Peak(s):  Mount Garfield - 10,920 feet
Date Posted:  05/31/2009
Date Climbed:   05/31/2009
Author:  dcbates80911
 It was about time for me to get out....  

Garfield – 10,920
Partners – None
Distance ~ 9 miles
Elevation Gain ~ 3200 ft

OK…I have been inactive on this site and in the mountains. Frankly, this has been a very disappointing climbing year. I started a major work project on January 2nd (one day after summitting Pikes Peak) and it has been non-stop until about two weeks ago. There were some breaks, but I decided to spend time with my family instead of climbing (Favorite was skiing with my kids at Copper). This doesn't mean I didn't try. A group of us tried Sherman in February. A mountain I have done a couple times, but this time was different. 14-hour days just killed my stamina and I stopped at 13,100. At the time it didn't bother me, but now it does. Now, I am somewhat free with an extra 15 pounds (it is amazing what stress, long times behind a computer, and food can do). Today was welcomed.

Mount Garfield and Arthur are named after two presidents from around the time Colorado became a state. I have done both mountains a couple times. From Colorado Springs, they look like two twin bumps just south of Pikes Peak. The hike isn't easy. There are several approaches, but today I had to settle with using Seven Bridges trail off the close portion of Gold Camp Road. This is a nice trail for families to try as it follows Cheyenne Creek back towards Jones Park, one of my favorite areas near the Springs. There are several trail junctions in Jones Park, but I took the one that took me to the cabin ruins.

North Cheyenne Creek

Looking Back at Colorado Springs

Heading to Jones Park

Jones Park – Aspen are very pretty in the fall

Louds Cabin

From here (Louds Cabin), a trail heads NNW and follows the drainage. There are small cairns, but otherwise there is no real trail to follow. This part is tough as you climb over downed trees and many rocks up a fairly steep slope. The drainage is fairly tight with a lot of tree cover. My goal was a saddle at 10,499 feet where I would approach Garfield to the West and Arthur to the East. I decided to go a little more North and approach Garfield on a gentler slope, which wasn't bad.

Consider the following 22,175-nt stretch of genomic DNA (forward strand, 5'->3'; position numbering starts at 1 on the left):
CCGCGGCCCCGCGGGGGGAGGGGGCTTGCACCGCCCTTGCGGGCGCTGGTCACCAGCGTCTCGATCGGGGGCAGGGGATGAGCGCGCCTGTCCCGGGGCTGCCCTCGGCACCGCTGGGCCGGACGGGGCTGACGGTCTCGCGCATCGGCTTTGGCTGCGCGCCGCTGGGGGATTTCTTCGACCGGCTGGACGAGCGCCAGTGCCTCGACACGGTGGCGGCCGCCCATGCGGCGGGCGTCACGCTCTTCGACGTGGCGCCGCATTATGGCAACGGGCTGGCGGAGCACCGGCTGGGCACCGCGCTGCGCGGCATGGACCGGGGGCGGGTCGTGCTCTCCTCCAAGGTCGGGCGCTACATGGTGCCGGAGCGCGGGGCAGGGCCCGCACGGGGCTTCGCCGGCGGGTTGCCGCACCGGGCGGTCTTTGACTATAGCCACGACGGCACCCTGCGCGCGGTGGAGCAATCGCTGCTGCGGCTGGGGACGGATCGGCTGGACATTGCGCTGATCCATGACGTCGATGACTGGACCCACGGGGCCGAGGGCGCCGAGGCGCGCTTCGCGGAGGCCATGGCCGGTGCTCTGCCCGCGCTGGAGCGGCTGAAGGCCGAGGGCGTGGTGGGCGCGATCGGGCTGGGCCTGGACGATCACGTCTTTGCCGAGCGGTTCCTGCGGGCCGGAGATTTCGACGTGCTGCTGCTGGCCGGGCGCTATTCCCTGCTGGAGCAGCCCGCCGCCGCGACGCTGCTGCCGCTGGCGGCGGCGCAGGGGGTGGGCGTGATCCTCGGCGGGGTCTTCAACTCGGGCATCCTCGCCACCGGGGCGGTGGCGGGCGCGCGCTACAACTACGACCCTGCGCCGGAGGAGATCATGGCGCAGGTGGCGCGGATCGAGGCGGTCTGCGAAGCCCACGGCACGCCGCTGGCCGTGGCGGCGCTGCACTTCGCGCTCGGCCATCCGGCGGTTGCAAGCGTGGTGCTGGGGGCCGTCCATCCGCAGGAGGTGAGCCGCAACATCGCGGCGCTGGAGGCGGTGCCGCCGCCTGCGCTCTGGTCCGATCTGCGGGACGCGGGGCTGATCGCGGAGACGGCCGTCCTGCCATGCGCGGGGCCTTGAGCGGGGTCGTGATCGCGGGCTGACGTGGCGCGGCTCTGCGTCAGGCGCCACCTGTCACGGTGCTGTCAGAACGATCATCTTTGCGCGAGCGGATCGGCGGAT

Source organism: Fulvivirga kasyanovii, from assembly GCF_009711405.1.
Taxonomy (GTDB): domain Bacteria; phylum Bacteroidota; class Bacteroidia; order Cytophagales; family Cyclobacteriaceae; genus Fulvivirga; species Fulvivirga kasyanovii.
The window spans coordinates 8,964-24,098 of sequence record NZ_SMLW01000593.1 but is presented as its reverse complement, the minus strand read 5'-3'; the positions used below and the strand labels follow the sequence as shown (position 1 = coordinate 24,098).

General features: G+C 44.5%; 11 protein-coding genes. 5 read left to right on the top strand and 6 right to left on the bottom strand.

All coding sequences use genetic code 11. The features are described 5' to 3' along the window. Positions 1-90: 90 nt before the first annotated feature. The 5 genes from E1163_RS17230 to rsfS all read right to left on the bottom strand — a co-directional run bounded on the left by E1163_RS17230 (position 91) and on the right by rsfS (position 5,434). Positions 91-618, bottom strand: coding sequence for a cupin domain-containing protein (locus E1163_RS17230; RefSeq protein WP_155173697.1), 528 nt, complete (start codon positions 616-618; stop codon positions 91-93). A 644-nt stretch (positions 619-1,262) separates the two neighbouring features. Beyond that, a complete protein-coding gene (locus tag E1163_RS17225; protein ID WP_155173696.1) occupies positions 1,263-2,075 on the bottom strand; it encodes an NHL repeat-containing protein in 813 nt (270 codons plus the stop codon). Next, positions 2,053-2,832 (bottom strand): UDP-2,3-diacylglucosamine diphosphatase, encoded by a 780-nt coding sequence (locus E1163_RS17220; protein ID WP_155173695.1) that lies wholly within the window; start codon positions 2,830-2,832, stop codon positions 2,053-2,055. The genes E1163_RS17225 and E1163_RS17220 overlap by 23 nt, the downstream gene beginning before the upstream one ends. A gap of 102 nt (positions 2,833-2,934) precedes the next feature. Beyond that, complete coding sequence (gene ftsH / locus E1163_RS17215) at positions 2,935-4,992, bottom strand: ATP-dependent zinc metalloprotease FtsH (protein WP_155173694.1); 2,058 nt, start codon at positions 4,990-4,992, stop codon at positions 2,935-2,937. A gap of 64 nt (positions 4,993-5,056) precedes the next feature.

Mount Rosa from the drainage

This is the crap you deal with west of the Springs

Upon reaching the summit there was a surprise waiting for me. Up the valley, I could see blue sky directly overhead. However, from the summit there were T-storms forming to the west. I turned on my NOAA radio and watched the clouds as I took pictures. Not sure Arthur would be made. Didn't see lighting, but the clouds were building quickly. I figured I could descend to the saddle and make a choice then, which I did. As I hit the saddle, there was a big BOOM. It was time to head home.

What the hell is this??? Dark clouds!!!

If you listen closely, you can hear NOAA weather on my radio as I try to figure out what is happening.

Pikes Peak

Cameron's Cone…I have to get this one…….

Self shot with my extra weight and Pikes Peak

In the drainage and down Seven Bridges, I was mostly in the rain. Not a bad thing as it is something I enjoy. I knew this project would be disruptive, but not to this point. It is nice to be back in the mountains and now it is time to loose the "project" weight and hit some 14ers.

 Comments or Questions

06/01/2009 02:32
Nice to see you back hiking! The wife and I hit Almagre Mountain South today and had lots of snow to contend with; including falling grapple snow. It looks like your hike was less wet than ours.


06/01/2009 02:38
It was pretty wet on the way down, but a prize as I like to walk in the rain. It is those thunder bolts I can do without. How was it up there (minus the building storms)? Looked fairly clear for this time of year. Were you able to avoid the T-storms?


Some thunder
06/01/2009 12:13
We encountered a couple of rumbles before we made it back to the car. On the way up from FR 376 we kept watching the clouds grow over the Sangres; once we were above treeline and on the saddle heading to South Almagre, we noticed the cloud growing over it. We ditched the hike over to Almagre, as it would have added another 2.25 miles, and the storms were coming. There is still plenty of deep snow (twice I postholed to my waist) to contend with in the trees on the Western side and less deep stuff above treeline. I will put up a TR later so you and others can see what the area looks like.

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